Charles Thompson Prewitt, Ph.D.

Title: Professor Emeritus
Company: University of Arizona
Location: Tucson, Arizona, United States

Charles Thompson Prewitt, Ph.D., Professor Emeritus at the University of Arizona, has been recognized by Marquis Who’s Who Top Educators for dedication, achievements, and leadership in geology education.

From a formative age, Dr. Prewitt became interested in geology, having gone on numerous trips to caves and mountains in eastern Kentucky. Earning a Bachelor of Science, Master of Science, and Doctor of Philosophy from Massachusetts Institute of Technology, he first served as a research scientist for E.I. DuPont de Nemours & Company, Inc., in Wilmington, DE, from 1962 to 1969. Thereafter, he delved into academia as an associate professor, professor, and chairman of the department of earth and space sciences at Stony Brook University between 1969 and 1986. The former director and member of the research staff of the Geophysical Laboratory at the Carnegie Institute of Washington between 1986 and 2003, he most recently served as an adjunct professor in the department of geosciences at the University of Arizona for 15 years from 2003 until his retirement in 2018.

Although retired, Dr. Prewitt continues to act as the secretary-treasurer of the U.S. National Committee for Crystallography in Washington, DC, a position he first held in 1999. In addition, he has been the co-director of the Center for High Pressure Research with the National Science Foundation since 1991, having formerly been a distinguished visiting professor in chemistry at Arizona State University in 1983, a fellow for the Japan Society for Promotion of Science in 1983, and a senior postdoctoral fellow for the North Atlantic Treaty Organization in 1975. A fellow of the American Association for the Advancement of Science, he also became a Churchill Overseas Fellow in 1975.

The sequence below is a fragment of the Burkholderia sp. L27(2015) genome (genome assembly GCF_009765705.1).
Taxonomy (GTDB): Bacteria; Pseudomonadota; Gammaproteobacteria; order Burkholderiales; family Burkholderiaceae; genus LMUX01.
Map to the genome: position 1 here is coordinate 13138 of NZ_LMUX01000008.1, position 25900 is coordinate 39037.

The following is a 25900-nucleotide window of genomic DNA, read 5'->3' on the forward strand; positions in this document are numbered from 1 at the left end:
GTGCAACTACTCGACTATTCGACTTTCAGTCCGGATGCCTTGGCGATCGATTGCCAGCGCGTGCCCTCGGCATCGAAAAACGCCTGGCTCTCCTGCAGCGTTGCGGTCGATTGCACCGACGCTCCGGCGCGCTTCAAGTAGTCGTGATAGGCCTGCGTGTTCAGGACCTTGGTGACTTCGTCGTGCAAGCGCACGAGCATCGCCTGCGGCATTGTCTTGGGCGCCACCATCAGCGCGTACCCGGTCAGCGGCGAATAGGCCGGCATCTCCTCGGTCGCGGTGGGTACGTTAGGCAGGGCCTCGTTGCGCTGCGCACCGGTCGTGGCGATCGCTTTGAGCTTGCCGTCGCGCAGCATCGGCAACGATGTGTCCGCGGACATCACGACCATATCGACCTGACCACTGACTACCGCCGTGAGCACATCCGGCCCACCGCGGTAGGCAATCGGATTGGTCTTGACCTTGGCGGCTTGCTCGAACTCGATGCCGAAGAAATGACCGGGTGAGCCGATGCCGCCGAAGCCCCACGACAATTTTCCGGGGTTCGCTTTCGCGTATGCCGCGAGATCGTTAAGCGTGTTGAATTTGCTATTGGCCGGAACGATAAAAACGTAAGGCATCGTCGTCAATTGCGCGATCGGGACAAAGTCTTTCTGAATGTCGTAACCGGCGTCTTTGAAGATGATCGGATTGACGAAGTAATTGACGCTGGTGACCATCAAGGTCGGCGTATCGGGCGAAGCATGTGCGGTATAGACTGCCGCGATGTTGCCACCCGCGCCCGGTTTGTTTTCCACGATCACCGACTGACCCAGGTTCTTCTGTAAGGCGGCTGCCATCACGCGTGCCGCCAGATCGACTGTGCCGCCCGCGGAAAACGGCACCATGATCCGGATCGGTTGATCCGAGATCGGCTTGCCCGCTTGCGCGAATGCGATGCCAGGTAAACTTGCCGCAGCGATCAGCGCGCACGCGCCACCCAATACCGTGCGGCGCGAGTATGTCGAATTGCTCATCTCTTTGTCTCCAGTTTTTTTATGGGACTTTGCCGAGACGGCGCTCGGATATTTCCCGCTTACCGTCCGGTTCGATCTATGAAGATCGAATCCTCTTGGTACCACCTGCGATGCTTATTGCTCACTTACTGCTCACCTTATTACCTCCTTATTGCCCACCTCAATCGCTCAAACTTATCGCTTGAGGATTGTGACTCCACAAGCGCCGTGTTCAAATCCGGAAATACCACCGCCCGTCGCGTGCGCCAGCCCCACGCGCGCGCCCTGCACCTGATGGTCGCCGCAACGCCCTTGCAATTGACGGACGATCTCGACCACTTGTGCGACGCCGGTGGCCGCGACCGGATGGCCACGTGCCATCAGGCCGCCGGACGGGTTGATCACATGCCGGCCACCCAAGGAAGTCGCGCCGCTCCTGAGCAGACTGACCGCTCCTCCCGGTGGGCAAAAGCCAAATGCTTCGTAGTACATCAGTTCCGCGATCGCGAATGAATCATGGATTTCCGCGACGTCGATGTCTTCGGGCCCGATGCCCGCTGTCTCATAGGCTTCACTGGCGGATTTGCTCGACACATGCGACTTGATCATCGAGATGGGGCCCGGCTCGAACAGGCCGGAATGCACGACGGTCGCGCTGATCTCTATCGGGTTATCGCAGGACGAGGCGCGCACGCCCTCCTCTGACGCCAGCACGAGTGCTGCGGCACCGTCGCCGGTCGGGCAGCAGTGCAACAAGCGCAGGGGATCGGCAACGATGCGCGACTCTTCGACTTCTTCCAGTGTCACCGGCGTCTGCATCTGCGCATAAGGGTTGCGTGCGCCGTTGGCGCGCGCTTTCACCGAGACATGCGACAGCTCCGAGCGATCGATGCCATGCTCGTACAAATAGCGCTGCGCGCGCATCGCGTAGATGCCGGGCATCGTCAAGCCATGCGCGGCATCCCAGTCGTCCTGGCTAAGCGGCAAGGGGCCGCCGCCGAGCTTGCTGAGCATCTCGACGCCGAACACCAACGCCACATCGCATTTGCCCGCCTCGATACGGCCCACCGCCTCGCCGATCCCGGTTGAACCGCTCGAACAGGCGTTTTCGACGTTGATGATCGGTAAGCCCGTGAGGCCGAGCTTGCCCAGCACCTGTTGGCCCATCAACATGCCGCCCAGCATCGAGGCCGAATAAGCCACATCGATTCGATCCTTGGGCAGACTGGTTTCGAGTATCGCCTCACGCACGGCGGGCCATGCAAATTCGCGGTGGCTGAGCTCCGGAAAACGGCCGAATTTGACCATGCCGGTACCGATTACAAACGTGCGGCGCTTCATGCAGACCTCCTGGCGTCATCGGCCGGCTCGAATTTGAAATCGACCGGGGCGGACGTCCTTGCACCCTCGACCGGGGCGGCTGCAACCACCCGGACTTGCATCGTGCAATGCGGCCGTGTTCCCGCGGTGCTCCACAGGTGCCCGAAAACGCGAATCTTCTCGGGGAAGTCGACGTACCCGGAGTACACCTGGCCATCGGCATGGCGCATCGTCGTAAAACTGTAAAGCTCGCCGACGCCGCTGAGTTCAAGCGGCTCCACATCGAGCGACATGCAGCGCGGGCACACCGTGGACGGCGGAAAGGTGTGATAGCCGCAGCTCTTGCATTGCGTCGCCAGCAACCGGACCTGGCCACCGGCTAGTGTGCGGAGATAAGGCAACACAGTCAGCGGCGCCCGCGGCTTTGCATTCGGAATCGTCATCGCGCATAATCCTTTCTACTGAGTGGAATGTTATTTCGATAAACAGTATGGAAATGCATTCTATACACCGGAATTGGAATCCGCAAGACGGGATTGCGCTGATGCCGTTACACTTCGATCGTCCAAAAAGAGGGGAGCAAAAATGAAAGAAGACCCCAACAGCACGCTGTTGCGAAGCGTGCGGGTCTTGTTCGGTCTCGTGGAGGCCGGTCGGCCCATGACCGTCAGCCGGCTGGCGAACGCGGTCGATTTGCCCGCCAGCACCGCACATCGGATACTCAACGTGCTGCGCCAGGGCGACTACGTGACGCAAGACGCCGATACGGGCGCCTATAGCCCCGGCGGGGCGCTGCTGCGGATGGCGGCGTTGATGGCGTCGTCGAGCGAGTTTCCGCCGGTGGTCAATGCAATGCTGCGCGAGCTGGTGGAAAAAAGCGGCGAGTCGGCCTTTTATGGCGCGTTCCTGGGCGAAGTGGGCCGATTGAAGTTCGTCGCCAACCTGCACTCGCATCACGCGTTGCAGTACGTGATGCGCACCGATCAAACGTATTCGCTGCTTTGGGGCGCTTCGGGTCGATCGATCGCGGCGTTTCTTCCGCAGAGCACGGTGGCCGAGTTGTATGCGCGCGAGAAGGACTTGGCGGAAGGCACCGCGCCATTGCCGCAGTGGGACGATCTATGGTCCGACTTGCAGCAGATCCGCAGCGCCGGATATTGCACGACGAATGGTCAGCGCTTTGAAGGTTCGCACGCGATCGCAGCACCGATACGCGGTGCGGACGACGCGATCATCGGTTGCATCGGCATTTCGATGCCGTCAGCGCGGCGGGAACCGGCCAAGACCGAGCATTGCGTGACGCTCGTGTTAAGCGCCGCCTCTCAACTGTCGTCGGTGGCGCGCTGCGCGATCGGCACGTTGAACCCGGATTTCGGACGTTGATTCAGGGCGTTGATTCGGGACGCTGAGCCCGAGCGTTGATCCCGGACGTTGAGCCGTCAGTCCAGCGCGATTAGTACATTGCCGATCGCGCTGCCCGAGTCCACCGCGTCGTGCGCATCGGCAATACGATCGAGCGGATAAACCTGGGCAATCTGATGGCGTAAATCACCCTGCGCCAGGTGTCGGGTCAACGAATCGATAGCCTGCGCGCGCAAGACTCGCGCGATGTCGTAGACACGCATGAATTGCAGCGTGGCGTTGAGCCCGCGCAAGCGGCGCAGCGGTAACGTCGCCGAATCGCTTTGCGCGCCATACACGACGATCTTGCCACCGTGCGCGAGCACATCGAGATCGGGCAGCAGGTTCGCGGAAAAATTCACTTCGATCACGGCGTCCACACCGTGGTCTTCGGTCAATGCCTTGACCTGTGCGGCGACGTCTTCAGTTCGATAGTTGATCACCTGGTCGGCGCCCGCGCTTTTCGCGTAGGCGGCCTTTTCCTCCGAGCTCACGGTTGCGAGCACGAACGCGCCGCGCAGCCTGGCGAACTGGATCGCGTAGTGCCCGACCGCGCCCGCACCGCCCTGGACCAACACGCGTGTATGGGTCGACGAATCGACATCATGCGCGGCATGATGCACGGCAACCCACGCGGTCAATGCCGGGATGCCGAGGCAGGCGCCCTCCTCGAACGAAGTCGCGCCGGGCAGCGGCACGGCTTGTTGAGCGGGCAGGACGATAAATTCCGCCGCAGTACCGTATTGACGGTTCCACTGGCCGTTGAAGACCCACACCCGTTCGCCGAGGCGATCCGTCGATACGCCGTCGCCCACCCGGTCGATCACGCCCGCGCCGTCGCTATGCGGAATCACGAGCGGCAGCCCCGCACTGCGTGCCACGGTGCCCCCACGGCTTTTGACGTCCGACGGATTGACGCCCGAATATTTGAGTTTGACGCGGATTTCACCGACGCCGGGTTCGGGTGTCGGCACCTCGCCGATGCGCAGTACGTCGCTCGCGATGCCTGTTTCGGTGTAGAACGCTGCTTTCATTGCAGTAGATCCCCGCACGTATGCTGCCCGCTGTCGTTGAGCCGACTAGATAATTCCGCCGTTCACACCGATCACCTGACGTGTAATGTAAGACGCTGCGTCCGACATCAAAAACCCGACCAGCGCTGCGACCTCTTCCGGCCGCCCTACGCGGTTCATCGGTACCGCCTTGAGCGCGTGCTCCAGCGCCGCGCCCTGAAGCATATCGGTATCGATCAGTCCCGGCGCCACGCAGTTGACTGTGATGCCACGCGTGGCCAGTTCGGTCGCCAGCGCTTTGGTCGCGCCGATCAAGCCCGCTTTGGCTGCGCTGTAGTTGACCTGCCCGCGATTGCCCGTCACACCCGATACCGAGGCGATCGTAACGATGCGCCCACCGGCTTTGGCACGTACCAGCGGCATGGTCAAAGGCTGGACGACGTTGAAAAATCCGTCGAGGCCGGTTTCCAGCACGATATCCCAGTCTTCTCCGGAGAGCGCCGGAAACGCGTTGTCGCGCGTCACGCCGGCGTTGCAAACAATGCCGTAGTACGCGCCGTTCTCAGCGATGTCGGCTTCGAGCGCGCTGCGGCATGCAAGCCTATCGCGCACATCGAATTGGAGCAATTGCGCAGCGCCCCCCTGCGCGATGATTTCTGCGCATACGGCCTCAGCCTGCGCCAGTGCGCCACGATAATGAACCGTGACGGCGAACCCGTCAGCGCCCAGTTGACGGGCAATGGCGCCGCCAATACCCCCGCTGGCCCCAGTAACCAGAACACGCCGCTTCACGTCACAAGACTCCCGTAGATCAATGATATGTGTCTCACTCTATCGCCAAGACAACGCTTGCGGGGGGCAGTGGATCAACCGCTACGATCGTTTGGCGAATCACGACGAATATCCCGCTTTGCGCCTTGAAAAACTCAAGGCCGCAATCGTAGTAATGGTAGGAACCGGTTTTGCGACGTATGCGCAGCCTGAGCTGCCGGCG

Dr. Prewitt has contributed more than 190 articles to professional journals throughout his career and was the longtime editor of the Physics and Chemistry of Minerals journal between 1976 and 1985. Affiliated with the Mineralogical Society of America as president from 1983 to 1984, he also maintains membership with the American Geophysical Union, the Geological Society of America, the American Crystallographic Association, the Materials Research Society and the Cosmos Club. In addition, he served as a captain in the U.S. Army Reserve from 1956 to 1965.

In recognition of his exceptional undertakings, Dr. Prewitt has accrued numerous accolades. An Ernst Cloos Memorial Scholar though Johns Hopkins University since 2002, he received a Medal for Excellence from the International Mineralogical Association in 2003 and a Roebling Medal from the Mineralogical Society of America in 2003. Dr. Prewitt has further been selected for inclusion in multiple editions of Who’s Who in America, Who’s Who in Science and Engineering, Who’s Who in the East, Who’s Who in the West and Who’s Who in the World. However, when asked of his career highlights, he cites understanding how minerals are involved in the earth’s evolution as a crowning moment.

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